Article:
You’ve heard about the benefits of being mindful, and you’re in! You want to be present and available to life. You want more clarity and calmness. You’re done with being dragged around by wasted moments, and now it’s time to feel more present, more grounded, more able to really take in and appreciate life.
Let’s do this! you say. But when you get to the doing, something happens to bounce you out.
Because there’s always something waiting to bounce you out, if you’ll let it.
Once we commit to being more present we are presented with a variety of challenges.
What Is Mindfulness?
Mindfulness is simply the practice of being intentionally present and aware of what you are experiencing in this moment. That includes an awareness of physical sensations, thoughts, feelings, and what is happening around you. And we try to hold all these perceptions without a sense of judgement, just allowing what is present to be here. And if it’s hard to stay present, we try not to judge that either. Self kindness really helps.
Whether you are new to mindfulness or an old hand, there are always difficulties to navigate. Problems that make it difficult to remain present may also provide opportunities to deepen your mindfulness practice as you solve them.
Here are three common problems and some ways to move beyond them.
All The Thoughts
It’s time to be mindful. You might be sitting down to meditate, or standing at the bus stop with a few minutes to spare, maybe you want a moment to get quiet before a meal.
Then all the thoughts come flooding in.
When the mind becomes a Pandora’s box of swirling thoughts, mindfulness can feel impossible.
This is such a common state to find yourself in, and it’s important to remind yourself that this is the most natural thing in the world.
The function of the mind is to think.
This problem will often sort itself out with a bit of patience. With a little time the activity of your mind will often settle all on its own. Sometimes it won’t, but there are things that you can do to make it easier on yourself.
One way you can help this settling down process is to gently guide your awareness away from the head.
Get curious about your the place where your feet meet the ground. What are you experiencing in the soles of your feet? your toes? Do you sense anything there?
Your feet are a great place to focus on as they are the furthest point from your head, but don’t feel restricted to your feet. Your whole body is your ally.
You can try a full body scan, slowly move awareness all through your body. Track the air as it fills your lungs, your belly. Feel those places where the air meets your skin.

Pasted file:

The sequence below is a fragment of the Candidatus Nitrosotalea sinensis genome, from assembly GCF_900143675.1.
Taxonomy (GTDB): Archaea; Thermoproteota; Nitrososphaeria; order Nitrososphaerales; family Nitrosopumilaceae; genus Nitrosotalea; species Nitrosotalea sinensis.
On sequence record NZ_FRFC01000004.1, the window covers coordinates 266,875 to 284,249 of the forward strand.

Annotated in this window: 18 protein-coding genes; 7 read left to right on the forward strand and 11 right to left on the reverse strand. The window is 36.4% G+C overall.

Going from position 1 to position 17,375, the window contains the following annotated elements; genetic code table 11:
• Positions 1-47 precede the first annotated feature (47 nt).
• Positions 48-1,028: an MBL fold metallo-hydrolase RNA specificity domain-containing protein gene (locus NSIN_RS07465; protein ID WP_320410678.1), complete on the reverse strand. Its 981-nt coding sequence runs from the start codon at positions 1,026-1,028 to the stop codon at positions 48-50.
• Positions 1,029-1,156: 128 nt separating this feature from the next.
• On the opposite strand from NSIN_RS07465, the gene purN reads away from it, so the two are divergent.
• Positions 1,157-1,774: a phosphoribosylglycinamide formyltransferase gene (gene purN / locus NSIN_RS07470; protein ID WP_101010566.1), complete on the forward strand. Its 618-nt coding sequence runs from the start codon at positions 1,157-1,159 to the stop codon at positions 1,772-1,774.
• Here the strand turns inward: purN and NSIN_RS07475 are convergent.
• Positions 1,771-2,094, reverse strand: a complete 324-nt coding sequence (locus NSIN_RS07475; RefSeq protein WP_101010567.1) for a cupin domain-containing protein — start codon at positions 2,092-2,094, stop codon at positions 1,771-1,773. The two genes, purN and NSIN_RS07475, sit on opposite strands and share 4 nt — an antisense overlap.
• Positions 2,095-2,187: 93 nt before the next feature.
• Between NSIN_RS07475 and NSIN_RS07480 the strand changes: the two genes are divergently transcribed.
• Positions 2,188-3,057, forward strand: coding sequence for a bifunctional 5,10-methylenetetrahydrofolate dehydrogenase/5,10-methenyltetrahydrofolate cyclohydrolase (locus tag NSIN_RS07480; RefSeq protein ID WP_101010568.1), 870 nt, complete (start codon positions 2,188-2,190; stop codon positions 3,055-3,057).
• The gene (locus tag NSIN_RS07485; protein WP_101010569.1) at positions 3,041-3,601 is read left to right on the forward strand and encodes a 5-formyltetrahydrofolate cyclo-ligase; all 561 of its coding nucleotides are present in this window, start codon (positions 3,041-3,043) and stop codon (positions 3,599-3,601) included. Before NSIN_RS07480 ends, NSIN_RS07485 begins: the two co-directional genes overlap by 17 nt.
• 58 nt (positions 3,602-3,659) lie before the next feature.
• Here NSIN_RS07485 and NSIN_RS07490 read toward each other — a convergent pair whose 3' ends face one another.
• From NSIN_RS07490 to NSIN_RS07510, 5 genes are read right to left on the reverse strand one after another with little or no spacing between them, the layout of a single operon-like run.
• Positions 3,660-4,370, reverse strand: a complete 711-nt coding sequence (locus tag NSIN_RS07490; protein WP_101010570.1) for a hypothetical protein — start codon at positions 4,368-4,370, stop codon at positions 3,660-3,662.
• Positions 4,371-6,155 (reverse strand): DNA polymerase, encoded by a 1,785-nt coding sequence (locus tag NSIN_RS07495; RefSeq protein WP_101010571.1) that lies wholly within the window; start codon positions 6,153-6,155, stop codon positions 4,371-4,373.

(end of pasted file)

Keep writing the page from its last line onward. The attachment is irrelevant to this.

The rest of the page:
Not only does this take the focus away from an over-active mind, it’s like entering a new world, like trying scuba diving for the first time: here everything is new and has it’s own way of being.
Maybe you’ve worked with mindfulness before. Maybe you’ve felt like you were making progress, but life got too busy. It’s hard to maintain a practice when you have so many demands being placed on you. That is a difficult position, and everyone finds themselves here at some point.
That sense of busy-ness, when you are scheduled to the hilt and running from crisis to crisis can feel like standing in front of an impenetrable brick wall. It seems like there’s no way through.
But like any brick wall when you get up close it’s full of cracks. Once you start looking for them you start seeing them everywhere.
Everything contains space. Even the densest, most compacted objects contain space. Your task when feeling overwhelmed like this is to find the space.
Find the gaps between activities. Then find the gaps inside the activities.
Insert small moments of mindfulness in the gaps. Choose one simple cue that reminds you to come back to being present: a mindful sip of water between meetings, taking a moment to feel your feet on the floor between phone calls, move your attention to just below the belly and feel it rise and fall with your breath.
Keep it simple and repeat your cue whenever you remember, you’ll be surprised at how quickly becoming present for small moments at a time becomes a habit for you.
Be Here Now (And In The Future)
Richard Strozzier Heckler says “You are what you practice.”
If mindfulness is your practice, eventually your natural response to even impossible situations will be mindfulness. and even if those impossible situations knock you off course, with practice your natural instinct is to return, again and again.
Practice when things are not not feeling impossible. Enjoy that feeling. Know that you’re creating fresh neural grooves that will enhance your ability to be mindful later on.
Practice when it does feel impossible. Just making the effort is a win. And that’s not just a pretend win either, I’ve sat through so many awful meditation periods where my body felt tied up in knots and my head felt on fire, only to feel a delicious sense of clarity and calmness an hour or two later.
Trust that something is happening for you. Have faith and play the long game.
Practice in short bursts. Find your own style, own it, have fun: make a game of it. Rack up flying hours and soon enough, being more present and mindful will become second nature to you.
Every moment of awareness is a victory. Every moment of awareness helps to create a habit of being more and more aware in the future.
And hey, if you need some help–I offer bite-size, half hour coaching sessions that help you get into a mindful, grounded state as preparation for working on a challenge you face right now. They’re very effective and great fun as well!